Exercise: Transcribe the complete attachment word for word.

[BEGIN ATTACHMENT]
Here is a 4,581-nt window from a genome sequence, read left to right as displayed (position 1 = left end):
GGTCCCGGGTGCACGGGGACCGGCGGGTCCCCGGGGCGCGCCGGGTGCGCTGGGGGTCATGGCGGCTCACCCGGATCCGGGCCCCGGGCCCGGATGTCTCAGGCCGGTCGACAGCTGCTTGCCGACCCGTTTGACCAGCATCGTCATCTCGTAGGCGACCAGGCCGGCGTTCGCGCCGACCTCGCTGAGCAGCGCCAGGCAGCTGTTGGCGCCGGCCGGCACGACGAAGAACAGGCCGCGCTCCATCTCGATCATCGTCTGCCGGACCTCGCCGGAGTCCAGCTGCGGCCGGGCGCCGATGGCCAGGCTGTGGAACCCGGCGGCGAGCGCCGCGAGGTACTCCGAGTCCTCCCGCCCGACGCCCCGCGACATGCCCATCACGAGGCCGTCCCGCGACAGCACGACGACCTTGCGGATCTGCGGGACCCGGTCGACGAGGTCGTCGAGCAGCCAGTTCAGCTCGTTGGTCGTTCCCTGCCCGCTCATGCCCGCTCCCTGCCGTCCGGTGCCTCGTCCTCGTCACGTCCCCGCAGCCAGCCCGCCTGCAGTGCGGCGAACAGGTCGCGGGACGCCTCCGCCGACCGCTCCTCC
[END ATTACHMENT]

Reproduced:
Here is a 4,581-nt window from a genome sequence, read left to right as displayed (position 1 = left end):
GGTCCCGGGTGCACGGGGACCGGCGGGTCCCCGGGGCGCGCCGGGTGCGCTGGGGGTCATGGCGGCTCACCCGGATCCGGGCCCCGGGCCCGGATGTCTCAGGCCGGTCGACAGCTGCTTGCCGACCCGTTTGACCAGCATCGTCATCTCGTAGGCGACCAGGCCGGCGTTCGCGCCGACCTCGCTGAGCAGCGCCAGGCAGCTGTTGGCGCCGGCCGGCACGACGAAGAACAGGCCGCGCTCCATCTCGATCATCGTCTGCCGGACCTCGCCGGAGTCCAGCTGCGGCCGGGCGCCGATGGCCAGGCTGTGGAACCCGGCGGCGAGCGCCGCGAGGTACTCCGAGTCCTCCCGCCCGACGCCCCGCGACATGCCCATCACGAGGCCGTCCCGCGACAGCACGACGACCTTGCGGATCTGCGGGACCCGGTCGACGAGGTCGTCGAGCAGCCAGTTCAGCTCGTTGGTCGTTCCCTGCCCGCTCATGCCCGCTCCCTGCCGTCCGGTGCCTCGTCCTCGTCACGTCCCCGCAGCCAGCCCGCCTGCAGTGCGGCGAACAGGTCGCGGGACGCCTCCGCCGACCGCTCCTCC